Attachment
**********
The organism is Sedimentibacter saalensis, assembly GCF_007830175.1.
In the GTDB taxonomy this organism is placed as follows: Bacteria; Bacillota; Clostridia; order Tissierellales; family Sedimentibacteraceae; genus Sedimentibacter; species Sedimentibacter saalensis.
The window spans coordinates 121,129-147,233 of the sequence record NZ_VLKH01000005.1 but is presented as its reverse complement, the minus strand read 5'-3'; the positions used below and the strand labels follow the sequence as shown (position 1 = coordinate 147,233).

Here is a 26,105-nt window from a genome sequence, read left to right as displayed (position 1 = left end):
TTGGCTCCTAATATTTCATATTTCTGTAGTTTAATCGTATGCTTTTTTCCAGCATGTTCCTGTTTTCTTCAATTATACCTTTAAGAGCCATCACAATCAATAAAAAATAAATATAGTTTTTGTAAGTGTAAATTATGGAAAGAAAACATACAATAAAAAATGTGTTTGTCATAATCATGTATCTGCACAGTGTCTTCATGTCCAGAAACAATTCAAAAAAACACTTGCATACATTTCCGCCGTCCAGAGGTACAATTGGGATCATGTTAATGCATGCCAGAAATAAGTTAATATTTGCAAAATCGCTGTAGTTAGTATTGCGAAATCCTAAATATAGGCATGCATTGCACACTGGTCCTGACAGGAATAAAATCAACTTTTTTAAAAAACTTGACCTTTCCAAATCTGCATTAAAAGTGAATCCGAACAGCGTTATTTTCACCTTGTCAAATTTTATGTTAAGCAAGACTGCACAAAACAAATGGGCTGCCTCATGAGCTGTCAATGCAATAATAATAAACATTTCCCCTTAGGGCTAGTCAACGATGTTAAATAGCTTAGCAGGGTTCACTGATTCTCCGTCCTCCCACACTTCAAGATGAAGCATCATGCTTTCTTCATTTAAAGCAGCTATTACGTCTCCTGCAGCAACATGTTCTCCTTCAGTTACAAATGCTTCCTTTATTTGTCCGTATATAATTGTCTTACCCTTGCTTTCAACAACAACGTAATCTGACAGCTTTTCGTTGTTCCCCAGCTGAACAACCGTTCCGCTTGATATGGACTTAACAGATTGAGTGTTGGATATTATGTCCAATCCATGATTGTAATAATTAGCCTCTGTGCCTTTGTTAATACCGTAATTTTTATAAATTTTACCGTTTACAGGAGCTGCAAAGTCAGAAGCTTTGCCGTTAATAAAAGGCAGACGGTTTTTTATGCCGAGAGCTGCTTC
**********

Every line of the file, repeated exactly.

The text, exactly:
The organism is Sedimentibacter saalensis, assembly GCF_007830175.1.
In the GTDB taxonomy this organism is placed as follows: Bacteria; Bacillota; Clostridia; order Tissierellales; family Sedimentibacteraceae; genus Sedimentibacter; species Sedimentibacter saalensis.
The window spans coordinates 121,129-147,233 of the sequence record NZ_VLKH01000005.1 but is presented as its reverse complement, the minus strand read 5'-3'; the positions used below and the strand labels follow the sequence as shown (position 1 = coordinate 147,233).

Here is a 26,105-nt window from a genome sequence, read left to right as displayed (position 1 = left end):
TTGGCTCCTAATATTTCATATTTCTGTAGTTTAATCGTATGCTTTTTTCCAGCATGTTCCTGTTTTCTTCAATTATACCTTTAAGAGCCATCACAATCAATAAAAAATAAATATAGTTTTTGTAAGTGTAAATTATGGAAAGAAAACATACAATAAAAAATGTGTTTGTCATAATCATGTATCTGCACAGTGTCTTCATGTCCAGAAACAATTCAAAAAAACACTTGCATACATTTCCGCCGTCCAGAGGTACAATTGGGATCATGTTAATGCATGCCAGAAATAAGTTAATATTTGCAAAATCGCTGTAGTTAGTATTGCGAAATCCTAAATATAGGCATGCATTGCACACTGGTCCTGACAGGAATAAAATCAACTTTTTTAAAAAACTTGACCTTTCCAAATCTGCATTAAAAGTGAATCCGAACAGCGTTATTTTCACCTTGTCAAATTTTATGTTAAGCAAGACTGCACAAAACAAATGGGCTGCCTCATGAGCTGTCAATGCAATAATAATAAACATTTCCCCTTAGGGCTAGTCAACGATGTTAAATAGCTTAGCAGGGTTCACTGATTCTCCGTCCTCCCACACTTCAAGATGAAGCATCATGCTTTCTTCATTTAAAGCAGCTATTACGTCTCCTGCAGCAACATGTTCTCCTTCAGTTACAAATGCTTCCTTTATTTGTCCGTATATAATTGTCTTACCCTTGCTTTCAACAACAACGTAATCTGACAGCTTTTCGTTGTTCCCCAGCTGAACAACCGTTCCGCTTGATATGGACTTAACAGATTGAGTGTTGGATATTATGTCCAATCCATGATTGTAATAATTAGCCTCTGTGCCTTTGTTAATACCGTAATTTTTATAAATTTTACCGTTTACAGGAGCTGCAAAGTCAGAAGCTTTGCCGTTAATAAAAGGCAGACGGTTTTTTATGCCGAGAGCTGCTTC